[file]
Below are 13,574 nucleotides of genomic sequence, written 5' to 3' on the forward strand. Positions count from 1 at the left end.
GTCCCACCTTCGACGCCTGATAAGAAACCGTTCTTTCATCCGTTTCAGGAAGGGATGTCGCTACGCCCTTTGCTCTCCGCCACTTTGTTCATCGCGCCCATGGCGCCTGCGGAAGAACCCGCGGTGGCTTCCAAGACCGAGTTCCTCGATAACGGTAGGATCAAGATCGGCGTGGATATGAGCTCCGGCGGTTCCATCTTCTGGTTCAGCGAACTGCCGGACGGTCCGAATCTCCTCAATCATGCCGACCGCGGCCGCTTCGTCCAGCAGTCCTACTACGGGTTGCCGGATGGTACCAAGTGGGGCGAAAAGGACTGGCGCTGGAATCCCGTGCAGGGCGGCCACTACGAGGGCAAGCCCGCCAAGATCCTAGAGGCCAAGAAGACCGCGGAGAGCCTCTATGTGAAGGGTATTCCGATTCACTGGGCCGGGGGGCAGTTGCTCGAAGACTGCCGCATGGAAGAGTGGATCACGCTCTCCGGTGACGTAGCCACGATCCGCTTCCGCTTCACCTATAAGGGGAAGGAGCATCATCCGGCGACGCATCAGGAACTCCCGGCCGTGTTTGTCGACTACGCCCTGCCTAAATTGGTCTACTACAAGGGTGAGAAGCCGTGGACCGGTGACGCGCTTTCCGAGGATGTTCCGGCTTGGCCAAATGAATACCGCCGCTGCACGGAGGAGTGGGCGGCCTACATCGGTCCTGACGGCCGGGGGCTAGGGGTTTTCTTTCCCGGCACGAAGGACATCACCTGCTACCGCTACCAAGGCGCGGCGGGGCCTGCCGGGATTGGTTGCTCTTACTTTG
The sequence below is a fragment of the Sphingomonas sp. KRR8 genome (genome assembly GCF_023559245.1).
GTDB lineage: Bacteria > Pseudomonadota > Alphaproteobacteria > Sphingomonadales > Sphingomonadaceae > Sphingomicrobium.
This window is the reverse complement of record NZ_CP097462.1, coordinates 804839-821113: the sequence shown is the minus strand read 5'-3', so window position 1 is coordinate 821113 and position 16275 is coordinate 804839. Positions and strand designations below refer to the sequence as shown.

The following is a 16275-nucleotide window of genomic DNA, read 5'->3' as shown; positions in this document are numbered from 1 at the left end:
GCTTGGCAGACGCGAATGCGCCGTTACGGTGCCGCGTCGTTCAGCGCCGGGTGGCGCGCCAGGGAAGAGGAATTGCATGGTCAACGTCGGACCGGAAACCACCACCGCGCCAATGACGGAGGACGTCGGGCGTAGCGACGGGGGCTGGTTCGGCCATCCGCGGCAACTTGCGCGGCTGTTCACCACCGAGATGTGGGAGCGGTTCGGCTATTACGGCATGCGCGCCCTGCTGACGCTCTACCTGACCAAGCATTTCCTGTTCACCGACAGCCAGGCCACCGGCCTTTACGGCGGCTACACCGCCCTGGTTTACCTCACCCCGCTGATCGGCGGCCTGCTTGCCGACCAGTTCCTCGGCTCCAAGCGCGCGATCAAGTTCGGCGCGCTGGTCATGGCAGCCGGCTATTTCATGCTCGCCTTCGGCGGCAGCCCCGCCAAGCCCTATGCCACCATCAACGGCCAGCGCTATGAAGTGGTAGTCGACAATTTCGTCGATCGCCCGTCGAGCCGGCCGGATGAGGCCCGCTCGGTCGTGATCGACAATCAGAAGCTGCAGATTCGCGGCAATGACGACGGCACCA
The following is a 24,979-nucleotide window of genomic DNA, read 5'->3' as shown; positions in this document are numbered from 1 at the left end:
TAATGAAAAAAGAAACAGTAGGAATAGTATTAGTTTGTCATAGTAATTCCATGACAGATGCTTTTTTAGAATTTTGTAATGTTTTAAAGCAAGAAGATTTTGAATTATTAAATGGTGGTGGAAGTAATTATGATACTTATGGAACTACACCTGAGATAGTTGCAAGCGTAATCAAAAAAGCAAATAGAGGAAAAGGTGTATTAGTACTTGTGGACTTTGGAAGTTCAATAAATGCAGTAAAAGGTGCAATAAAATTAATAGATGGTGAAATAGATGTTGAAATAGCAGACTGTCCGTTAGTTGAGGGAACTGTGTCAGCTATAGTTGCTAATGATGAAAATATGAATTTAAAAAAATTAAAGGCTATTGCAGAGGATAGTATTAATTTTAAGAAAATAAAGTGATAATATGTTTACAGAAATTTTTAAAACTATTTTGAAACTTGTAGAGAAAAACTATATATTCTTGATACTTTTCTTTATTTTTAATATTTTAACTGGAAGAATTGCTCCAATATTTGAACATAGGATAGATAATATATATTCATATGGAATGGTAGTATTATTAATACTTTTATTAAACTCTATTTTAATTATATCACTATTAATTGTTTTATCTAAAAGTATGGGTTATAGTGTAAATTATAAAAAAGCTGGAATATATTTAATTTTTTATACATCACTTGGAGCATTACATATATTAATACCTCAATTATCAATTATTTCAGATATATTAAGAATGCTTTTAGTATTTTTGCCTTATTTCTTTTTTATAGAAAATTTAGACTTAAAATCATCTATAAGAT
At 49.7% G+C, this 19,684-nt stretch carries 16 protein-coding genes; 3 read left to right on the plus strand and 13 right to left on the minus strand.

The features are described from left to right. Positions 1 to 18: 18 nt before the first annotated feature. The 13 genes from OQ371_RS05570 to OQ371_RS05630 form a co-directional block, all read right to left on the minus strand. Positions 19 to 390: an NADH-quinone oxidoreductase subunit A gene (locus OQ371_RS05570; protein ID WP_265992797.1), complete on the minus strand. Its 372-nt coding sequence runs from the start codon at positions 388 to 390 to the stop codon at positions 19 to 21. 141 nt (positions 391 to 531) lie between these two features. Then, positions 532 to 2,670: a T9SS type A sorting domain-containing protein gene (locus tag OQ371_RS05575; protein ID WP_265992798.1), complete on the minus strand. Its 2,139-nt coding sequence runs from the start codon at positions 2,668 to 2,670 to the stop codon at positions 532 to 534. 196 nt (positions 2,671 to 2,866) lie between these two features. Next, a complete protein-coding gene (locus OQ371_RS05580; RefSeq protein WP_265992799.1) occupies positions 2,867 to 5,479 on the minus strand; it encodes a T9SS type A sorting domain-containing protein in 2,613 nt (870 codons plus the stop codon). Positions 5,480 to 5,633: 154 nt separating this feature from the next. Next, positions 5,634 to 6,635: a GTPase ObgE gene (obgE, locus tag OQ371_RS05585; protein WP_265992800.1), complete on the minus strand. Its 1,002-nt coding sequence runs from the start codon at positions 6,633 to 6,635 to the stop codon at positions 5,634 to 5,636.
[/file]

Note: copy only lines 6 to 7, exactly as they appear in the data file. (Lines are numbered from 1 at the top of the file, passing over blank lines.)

The following is a 16275-nucleotide window of genomic DNA, read 5'->3' as shown; positions in this document are numbered from 1 at the left end:
GCTTGGCAGACGCGAATGCGCCGTTACGGTGCCGCGTCGTTCAGCGCCGGGTGGCGCGCCAGGGAAGAGGAATTGCATGGTCAACGTCGGACCGGAAACCACCACCGCGCCAATGACGGAGGACGTCGGGCGTAGCGACGGGGGCTGGTTCGGCCATCCGCGGCAACTTGCGCGGCTGTTCACCACCGAGATGTGGGAGCGGTTCGGCTATTACGGCATGCGCGCCCTGCTGACGCTCTACCTGACCAAGCATTTCCTGTTCACCGACAGCCAGGCCACCGGCCTTTACGGCGGCTACACCGCCCTGGTTTACCTCACCCCGCTGATCGGCGGCCTGCTTGCCGACCAGTTCCTCGGCTCCAAGCGCGCGATCAAGTTCGGCGCGCTGGTCATGGCAGCCGGCTATTTCATGCTCGCCTTCGGCGGCAGCCCCGCCAAGCCCTATGCCACCATCAACGGCCAGCGCTATGAAGTGGTAGTCGACAATTTCGTCGATCGCCCGTCGAGCCGGCCGGATGAGGCCCGCTCGGTCGTGATCGACAATCAGAAGCTGCAGATTCGCGGCAATGACGACGGCACCA